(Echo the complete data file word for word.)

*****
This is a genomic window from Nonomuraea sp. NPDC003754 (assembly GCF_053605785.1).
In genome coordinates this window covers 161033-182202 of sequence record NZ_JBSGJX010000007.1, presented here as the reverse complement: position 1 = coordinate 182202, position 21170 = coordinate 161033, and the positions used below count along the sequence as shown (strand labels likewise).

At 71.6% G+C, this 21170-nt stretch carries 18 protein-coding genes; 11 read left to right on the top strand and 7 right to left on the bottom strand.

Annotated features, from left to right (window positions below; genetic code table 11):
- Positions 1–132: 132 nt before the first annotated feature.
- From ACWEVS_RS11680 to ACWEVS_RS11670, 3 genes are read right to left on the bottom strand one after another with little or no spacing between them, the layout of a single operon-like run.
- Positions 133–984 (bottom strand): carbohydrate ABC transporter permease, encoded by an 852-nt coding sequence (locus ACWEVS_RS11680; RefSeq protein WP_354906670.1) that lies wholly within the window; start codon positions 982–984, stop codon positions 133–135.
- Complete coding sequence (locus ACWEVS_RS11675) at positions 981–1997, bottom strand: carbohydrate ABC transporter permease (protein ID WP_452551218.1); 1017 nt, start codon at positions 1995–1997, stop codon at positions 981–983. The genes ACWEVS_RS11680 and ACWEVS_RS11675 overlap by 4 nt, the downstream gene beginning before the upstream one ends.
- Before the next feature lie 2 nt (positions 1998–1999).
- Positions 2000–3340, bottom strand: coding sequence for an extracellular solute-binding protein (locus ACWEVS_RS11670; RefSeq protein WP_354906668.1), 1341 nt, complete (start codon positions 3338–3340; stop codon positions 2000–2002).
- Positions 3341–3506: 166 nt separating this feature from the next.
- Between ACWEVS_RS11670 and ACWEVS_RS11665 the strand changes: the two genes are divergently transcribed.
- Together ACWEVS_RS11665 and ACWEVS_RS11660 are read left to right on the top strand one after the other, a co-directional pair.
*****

This is a genomic window from Nonomuraea sp. NPDC003754 (assembly GCF_053605785.1).
In genome coordinates this window covers 161033-182202 of sequence record NZ_JBSGJX010000007.1, presented here as the reverse complement: position 1 = coordinate 182202, position 21170 = coordinate 161033, and the positions used below count along the sequence as shown (strand labels likewise).

At 71.6% G+C, this 21170-nt stretch carries 18 protein-coding genes; 11 read left to right on the top strand and 7 right to left on the bottom strand.

Annotated features, from left to right (window positions below; genetic code table 11):
- Positions 1–132: 132 nt before the first annotated feature.
- From ACWEVS_RS11680 to ACWEVS_RS11670, 3 genes are read right to left on the bottom strand one after another with little or no spacing between them, the layout of a single operon-like run.
- Positions 133–984 (bottom strand): carbohydrate ABC transporter permease, encoded by an 852-nt coding sequence (locus ACWEVS_RS11680; RefSeq protein WP_354906670.1) that lies wholly within the window; start codon positions 982–984, stop codon positions 133–135.
- Complete coding sequence (locus ACWEVS_RS11675) at positions 981–1997, bottom strand: carbohydrate ABC transporter permease (protein ID WP_452551218.1); 1017 nt, start codon at positions 1995–1997, stop codon at positions 981–983. The genes ACWEVS_RS11680 and ACWEVS_RS11675 overlap by 4 nt, the downstream gene beginning before the upstream one ends.
- Before the next feature lie 2 nt (positions 1998–1999).
- Positions 2000–3340, bottom strand: coding sequence for an extracellular solute-binding protein (locus ACWEVS_RS11670; RefSeq protein WP_354906668.1), 1341 nt, complete (start codon positions 3338–3340; stop codon positions 2000–2002).
- Positions 3341–3506: 166 nt separating this feature from the next.
- Between ACWEVS_RS11670 and ACWEVS_RS11665 the strand changes: the two genes are divergently transcribed.
- Together ACWEVS_RS11665 and ACWEVS_RS11660 are read left to right on the top strand one after the other, a co-directional pair.